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A black educator alleges in a lawsuit that she was subjected to racial discrimination in her job as an English teacher in a New York school district where she says she has been the only black teacher for 17 years.
Andrea Bryan, a high school English teacher, claims in her lawsuit against the Commack School District on Long Island that she "has been discriminated against and harassed by teachers and students" since she made a complaint about the lead teacher in the English Department.
Bryan, identified in court documents as a black female of Caribbean descent, alleges that the lead teacher, who is white, had made "racially derogatory" comments, according to the lawsuit filed Dec. 19 in federal court for the Eastern District of New York.
In one instance, when Bryan asked the lead teacher about a bag of peanuts on a table in the English office, he told her the food was "for whites only," the lawsuit states.
In connection with the English Department's teaching of the play "The Crucible," which features the character of a black slave who travels to the U.S. from Barbados, the same lead teacher allegedly asked Bryan in front of colleagues, “Andrea, can you translate slave talk for me?”
Bryan was "humiliated, degraded and embarrassed" by the remark, the lawsuit says.
After this incident in 2015, she made an official complaint about the teacher's remark, after which he was demoted.
Afterward, Bryan alleges she “was ostracized and made a pariah within the department,” according to the suit. She also claims that despite her rank as a senior teacher in the English Department, she was denied a dedicated classroom, "a privilege that had been afforded many white junior teachers."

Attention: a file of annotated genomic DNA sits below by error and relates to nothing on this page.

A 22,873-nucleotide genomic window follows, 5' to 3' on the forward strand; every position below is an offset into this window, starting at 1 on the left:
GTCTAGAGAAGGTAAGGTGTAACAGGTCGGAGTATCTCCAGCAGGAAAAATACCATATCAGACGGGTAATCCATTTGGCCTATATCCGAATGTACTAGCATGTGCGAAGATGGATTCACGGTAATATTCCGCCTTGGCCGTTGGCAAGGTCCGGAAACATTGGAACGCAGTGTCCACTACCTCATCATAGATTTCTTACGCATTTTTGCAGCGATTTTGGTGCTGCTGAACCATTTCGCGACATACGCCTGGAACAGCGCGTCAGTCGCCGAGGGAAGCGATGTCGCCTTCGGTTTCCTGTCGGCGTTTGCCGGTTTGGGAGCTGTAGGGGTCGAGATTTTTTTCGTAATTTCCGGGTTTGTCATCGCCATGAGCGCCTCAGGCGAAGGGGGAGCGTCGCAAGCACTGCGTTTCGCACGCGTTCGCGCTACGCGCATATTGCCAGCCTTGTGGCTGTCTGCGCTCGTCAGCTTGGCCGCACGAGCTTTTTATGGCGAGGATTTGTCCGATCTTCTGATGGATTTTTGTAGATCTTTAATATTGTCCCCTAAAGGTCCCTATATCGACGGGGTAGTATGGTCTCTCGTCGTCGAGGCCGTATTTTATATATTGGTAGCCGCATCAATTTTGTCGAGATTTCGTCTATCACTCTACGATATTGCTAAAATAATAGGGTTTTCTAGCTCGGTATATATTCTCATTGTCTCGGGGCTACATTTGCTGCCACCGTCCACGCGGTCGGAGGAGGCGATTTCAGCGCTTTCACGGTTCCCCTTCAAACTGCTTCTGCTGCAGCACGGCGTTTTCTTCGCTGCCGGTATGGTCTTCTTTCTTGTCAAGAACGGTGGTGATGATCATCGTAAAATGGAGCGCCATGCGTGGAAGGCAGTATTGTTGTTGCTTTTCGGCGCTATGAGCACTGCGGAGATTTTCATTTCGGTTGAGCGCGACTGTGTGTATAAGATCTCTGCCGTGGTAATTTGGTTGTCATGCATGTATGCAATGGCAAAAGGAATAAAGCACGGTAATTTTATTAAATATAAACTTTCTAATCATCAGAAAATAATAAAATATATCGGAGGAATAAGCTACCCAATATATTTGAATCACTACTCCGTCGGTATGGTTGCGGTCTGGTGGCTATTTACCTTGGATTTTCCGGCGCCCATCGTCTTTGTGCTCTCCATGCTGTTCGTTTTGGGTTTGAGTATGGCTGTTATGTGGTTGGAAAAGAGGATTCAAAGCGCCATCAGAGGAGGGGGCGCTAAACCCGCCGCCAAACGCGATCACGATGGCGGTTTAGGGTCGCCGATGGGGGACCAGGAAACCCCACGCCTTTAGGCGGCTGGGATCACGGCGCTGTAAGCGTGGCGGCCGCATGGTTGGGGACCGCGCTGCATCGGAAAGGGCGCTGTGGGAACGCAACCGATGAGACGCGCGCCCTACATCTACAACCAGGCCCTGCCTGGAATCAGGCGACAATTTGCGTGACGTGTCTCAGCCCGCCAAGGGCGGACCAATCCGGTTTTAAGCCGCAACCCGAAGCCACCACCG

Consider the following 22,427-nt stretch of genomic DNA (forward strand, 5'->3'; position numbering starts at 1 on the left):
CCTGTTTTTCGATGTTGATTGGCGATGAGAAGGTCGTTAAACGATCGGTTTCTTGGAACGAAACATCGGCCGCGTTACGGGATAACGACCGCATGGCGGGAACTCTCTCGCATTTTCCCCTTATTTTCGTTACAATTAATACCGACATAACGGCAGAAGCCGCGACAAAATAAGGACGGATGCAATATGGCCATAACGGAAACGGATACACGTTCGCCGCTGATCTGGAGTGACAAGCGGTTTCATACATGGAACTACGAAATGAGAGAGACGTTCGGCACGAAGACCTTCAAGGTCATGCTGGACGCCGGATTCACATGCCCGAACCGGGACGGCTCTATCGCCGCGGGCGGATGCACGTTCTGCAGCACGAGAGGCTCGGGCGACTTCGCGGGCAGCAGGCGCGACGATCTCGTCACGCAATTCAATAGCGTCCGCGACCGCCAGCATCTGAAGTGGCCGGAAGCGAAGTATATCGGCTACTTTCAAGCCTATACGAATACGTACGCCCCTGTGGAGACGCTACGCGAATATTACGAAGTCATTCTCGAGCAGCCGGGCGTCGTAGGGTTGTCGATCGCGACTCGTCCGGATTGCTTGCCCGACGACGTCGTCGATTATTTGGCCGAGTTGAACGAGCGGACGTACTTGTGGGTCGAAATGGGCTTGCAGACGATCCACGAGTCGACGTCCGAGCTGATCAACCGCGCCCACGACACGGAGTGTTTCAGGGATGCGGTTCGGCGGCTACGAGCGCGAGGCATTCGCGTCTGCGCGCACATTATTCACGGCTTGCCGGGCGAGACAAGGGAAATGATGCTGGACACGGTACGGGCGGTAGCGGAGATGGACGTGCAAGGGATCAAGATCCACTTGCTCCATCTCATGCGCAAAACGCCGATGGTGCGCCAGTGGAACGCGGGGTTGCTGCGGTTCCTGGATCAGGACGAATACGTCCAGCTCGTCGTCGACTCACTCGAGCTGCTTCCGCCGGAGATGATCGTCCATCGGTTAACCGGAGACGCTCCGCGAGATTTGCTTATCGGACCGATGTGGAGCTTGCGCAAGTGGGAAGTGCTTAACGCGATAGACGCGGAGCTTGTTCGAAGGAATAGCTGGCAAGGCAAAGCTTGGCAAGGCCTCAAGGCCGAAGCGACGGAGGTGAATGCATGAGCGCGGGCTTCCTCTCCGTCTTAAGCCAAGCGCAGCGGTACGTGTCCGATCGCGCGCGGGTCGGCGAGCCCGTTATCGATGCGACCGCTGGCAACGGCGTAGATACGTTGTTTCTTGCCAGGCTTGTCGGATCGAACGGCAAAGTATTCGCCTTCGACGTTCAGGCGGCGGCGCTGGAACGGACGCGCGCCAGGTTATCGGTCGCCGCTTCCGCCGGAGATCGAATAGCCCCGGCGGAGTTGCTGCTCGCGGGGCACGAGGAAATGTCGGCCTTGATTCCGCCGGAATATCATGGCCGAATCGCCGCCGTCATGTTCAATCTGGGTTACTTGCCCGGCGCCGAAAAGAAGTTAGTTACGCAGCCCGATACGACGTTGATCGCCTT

Bryan did not comment beyond directing inquiries to her lawyer who has not responded to attempts by NBC News to reach him.
A spokeswoman for the school district said that it could not discuss the details of Bryan's claims due to privacy requirements, but "all of them have been investigated, and, to the extent appropriate, promptly addressed."
"The District takes any allegation of discrimination seriously and, as a matter of policy and practice, acts swiftly in response to any claim," the spokeswoman also said.
The Commack district serves about 7,800 students and as of the 2015-2016 school year its high school was 86 percent white, according to the New York State Education Department.
The "racial jeers, insults and taunts" against Bryan also came from students, the lawsuit claims.
In 2016, a student shouted "Aunt Jemima" at her in the school cafeteria. Bryan alleges her request to administrators to have the student removed from her class was not acted on.
And, in December 2017, Bryan claims a colleague presented her with a bottle of hand sanitizer at a Secret Santa gift exchange where the spending limit was $50 and at which other teachers received gifts of "appropriate value."
"Plaintiff understood that she was presented with hand sanitizer because she is black and, therefore, dirty in view of her colleagues," the lawsuit states.
Bryan accuses the Commack School District of indifference and failing to act in response to the alleged harassment and racial discrimination against her.